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Study Finds That Edible Marijuana Labels Frequently Err on Potency

23 Jun Study Finds That Edible Marijuana Labels Frequently Err on Potency

An analysis of 75 edible marijuana products sold to patients in Seattle, San Francisco and Los Angeles found that labels on just 17 percent accurately described their levels of THC, the main psychoactive ingredient, researchers reported Tuesday.

Sixty percent of the products had less THC than their packages advertised, while 23 percent of them had more THC than claimed.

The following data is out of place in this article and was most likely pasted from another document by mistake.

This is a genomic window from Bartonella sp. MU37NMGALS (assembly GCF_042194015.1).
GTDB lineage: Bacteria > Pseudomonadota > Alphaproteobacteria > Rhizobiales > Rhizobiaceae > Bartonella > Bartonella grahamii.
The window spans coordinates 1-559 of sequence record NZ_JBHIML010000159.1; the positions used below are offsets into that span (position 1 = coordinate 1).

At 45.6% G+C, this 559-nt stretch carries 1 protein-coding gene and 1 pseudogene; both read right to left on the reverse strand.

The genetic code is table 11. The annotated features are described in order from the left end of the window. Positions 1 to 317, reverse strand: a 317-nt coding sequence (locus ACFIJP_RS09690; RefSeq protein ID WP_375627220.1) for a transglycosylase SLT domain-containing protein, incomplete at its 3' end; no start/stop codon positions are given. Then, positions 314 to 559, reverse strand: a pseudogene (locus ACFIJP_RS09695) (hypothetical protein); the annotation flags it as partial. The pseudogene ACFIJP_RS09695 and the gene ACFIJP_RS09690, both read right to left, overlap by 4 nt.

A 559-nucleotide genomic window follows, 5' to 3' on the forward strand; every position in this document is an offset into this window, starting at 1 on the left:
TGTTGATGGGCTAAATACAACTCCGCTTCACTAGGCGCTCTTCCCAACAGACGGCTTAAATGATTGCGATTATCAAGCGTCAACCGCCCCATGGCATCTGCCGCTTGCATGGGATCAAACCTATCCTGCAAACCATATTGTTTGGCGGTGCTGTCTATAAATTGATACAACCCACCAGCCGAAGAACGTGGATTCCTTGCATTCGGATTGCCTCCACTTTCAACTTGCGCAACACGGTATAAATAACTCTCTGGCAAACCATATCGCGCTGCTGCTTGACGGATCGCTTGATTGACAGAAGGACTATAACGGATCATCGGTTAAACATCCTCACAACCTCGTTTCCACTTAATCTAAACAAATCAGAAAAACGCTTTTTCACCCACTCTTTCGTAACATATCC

“We need a more accurate picture of what’s being offered to patients,” said Dr. Donald Abrams, the chief of hematology and oncology at San Francisco General Hospital, who was not involved in the new study, which was published in JAMA, The Journal of the American Medical Association.

“What we have now in this country is an unregulated medical marijuana industry, due to conflicts between state and federal laws,” Dr. Abrams said. [Read more at The New York Times]

The post Study Finds That Edible Marijuana Labels Frequently Err on Potency appeared first on Cannabis Business Executive.

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